A group called The New Hampshire Businesses for Social Responsibility (NHBSR) will be meeting with regional Wal-Mart corporate staff at the Portsmouth, New Hampshire Wal-Mart later this month to hear about how the giant retailer is “socially responsible.” Could be a very short meeting. The NHBSR meeting is the first of its “Go On Tour” series, with its opening session at 9 AM at the Wal-Mart super center on Lafayette Road, Wednesday, Jan. 21st. According to the group, Wal-Mart’s Director of Corporate Affairs for the Northeast will “explain the company’s efforts to be socially responsible nationally as well as locally.” NHBSR says the goal of the meeting is “to increase awareness of the significant measures Wal-Mart has recently made to increase sustainability efforts in every aspect of its business — it has developed a holistic approach that drives sustainable practices into the supply chain, the products sold, the lives of associates, and the communities it operates in and sources from. The breakfast and ‘tour’ is supposed to last two hours. According to the NHBSR, the mission of the group, which was founded 1989, is “to build and support a network of businesses committed to adopting socially responsible business practices, recognizing that people, principles and profits are inseparably linked.” The group explains that “businesses can do well while doing good. Social responsibility begins locally, with each of us. Businesses can be financially successful while bringing out the best in the human spirit, enriching the community and being respectful of the natural environment.” That’s a tough standard for Wal-Mart to measure up to. Their “financially successful” grade is passing, but the company might have trouble explaining how it evokes “the best in the human spirit” or is “respectful of the environment.” NHBSR notes that “an ever growing number of businesses are discovering the integral link between social responsibility and the bottom line. New Hampshire Businesses for Social Responsibility (NHBSR) is the business organization driving the social responsibility agenda in New Hampshire. Ask business leaders in New Hampshire who are integrating social responsibility initiatives into their company and you’ll get such answers as: ‘It’s important to my investors and matters to my consumers.’ or, ‘It affects my employee recruitment and retention, and impacts our corporation reputation.’ Social responsibility in business is not just a trendy concept, but increasingly an integral part of how companies are doing business.” In this case, Wal-Mart can make the case that it has done well by not doing good.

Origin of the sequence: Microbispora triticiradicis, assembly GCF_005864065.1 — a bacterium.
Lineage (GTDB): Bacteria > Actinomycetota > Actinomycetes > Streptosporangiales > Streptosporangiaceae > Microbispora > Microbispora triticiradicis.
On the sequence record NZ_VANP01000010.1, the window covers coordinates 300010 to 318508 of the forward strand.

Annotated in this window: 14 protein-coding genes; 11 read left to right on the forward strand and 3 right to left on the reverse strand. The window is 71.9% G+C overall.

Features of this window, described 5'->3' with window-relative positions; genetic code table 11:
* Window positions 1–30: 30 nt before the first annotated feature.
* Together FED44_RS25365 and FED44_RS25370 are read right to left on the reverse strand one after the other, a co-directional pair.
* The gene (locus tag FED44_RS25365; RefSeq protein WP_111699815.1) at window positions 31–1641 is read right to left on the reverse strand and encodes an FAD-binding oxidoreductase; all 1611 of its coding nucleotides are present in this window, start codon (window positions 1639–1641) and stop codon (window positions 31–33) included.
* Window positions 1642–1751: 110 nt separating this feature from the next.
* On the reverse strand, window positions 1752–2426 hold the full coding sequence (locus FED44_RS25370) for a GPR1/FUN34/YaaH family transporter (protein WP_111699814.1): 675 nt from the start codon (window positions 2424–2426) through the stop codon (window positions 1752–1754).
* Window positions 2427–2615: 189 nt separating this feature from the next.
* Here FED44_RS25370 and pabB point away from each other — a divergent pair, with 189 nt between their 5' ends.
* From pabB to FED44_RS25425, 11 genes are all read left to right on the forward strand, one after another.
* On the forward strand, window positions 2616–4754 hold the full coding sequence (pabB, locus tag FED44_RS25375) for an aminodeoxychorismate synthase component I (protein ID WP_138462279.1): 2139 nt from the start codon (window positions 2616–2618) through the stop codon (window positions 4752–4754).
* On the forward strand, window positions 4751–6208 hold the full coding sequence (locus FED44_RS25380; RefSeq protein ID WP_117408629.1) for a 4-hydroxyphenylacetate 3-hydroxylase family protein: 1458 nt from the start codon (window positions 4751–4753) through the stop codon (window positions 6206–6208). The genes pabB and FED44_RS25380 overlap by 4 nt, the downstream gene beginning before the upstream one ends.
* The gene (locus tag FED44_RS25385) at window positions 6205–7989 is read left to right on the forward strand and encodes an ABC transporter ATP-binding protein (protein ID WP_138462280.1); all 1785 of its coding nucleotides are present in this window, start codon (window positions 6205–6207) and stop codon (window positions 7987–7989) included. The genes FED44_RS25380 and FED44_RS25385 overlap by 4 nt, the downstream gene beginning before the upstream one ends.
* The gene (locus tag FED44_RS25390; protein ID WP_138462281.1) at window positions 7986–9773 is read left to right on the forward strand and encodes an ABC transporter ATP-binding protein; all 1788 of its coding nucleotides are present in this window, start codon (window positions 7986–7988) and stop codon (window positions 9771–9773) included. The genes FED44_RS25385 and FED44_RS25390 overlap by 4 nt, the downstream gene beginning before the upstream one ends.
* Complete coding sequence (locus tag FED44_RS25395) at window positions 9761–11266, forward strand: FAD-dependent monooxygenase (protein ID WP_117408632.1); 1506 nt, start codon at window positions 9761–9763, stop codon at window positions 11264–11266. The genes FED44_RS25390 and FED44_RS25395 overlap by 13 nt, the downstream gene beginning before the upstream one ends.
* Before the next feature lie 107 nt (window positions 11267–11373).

In New Hampshire today, Wal-Mart has 11 supercenters, 16 discount stores, 4 Sam’s Clubs, and 1 distribution center. The company claims it has 9,272 employees in the state, who earn an average hourly wage of “regular, full-time” employees is $12.21. The wage for part-time workers or temps is not included in that figure. Wal-Mart claims that it has 338 local suppliers based in New Hampshire, and spent $124 million with these suppliers, which they say supports another 10,916 jobs. Wal-Mart does not provide any data on how much New Hampshire products are as a percentage of all items sold at the store, or how many jobs at other retailers in New Hampshire have been lost since Wal-Mart opened stores in the state. Wal-Mart says it paid almost $19 million in state and local taxes in New Hampshire. The company measures “community involvement” by how much it gives in local cash or in-kind donations, which they say totaled $2.27 million in New Hampshire last year. This “socially responsible” meeting could prove interesting if local businesses have the presence of mind to ask Wal-Mart some tough questions, instead of just hearing about how the store recycles its waste water, or reduces cardboard packaging. Readers are urged to email NHBSR staffer Molly Smith at [email protected] with the following message: “Dear Molly, I cannot attend your breakfast with Wal-Mart on January 21st, but I was hoping that you could give their Northeast Director of Corporate Affairs the following list of questions to answer about social responsibility: 1) When is Wal-Mart going to release its list of supplier factories, and allow independent monitoring of working conditions at its vendors? 2) Why has Wal-Mart closed down stores in Canada when workers have unionized? 3) How much is Wal-Mart going to spend this year in lobbying fees to block the Employee Free Choice Act? 4) Your company recently settled 63 wage and hour class action lawsuits brought by your own employees — but when are you going to settle the massive Dukes v. Wal-Mart gender discrimination suit? 5) Are you going to beef up security for workers and shoppers in light of the trampling death of one of your workers at a Long Island store, and the constant crime in your parking lots? 6) Closer to home, Wal-Mart has cut in half the number of superstores projected for the next few years, yet 21 miles from here in Plaistow your company gathered signatures to put a rezoning change before Town Meeting that would allow you to build another superstore just a few miles from your existing discount store. How is this environmentally sustainable? 6) You have more than 200 ‘dark stores’ on the market now, including an empty discount store in Hinsdale that is just two minutes down the road from a new superstore you are building. When are you going to start recycling your stores instead of building bigger and bigger new ones? 7) How is sourcing most of your products from China a responsible, or sustainable environmental policy? How does this reduce your carbon footprint? 8) Why have several large pension funds dropped you from their ‘socially responsible’ investment portfolios?” It’s not likely the members of the New Hampshire Businesses For Social Responsibility will take responsibility to ask these questions, but it might liven up the meeting.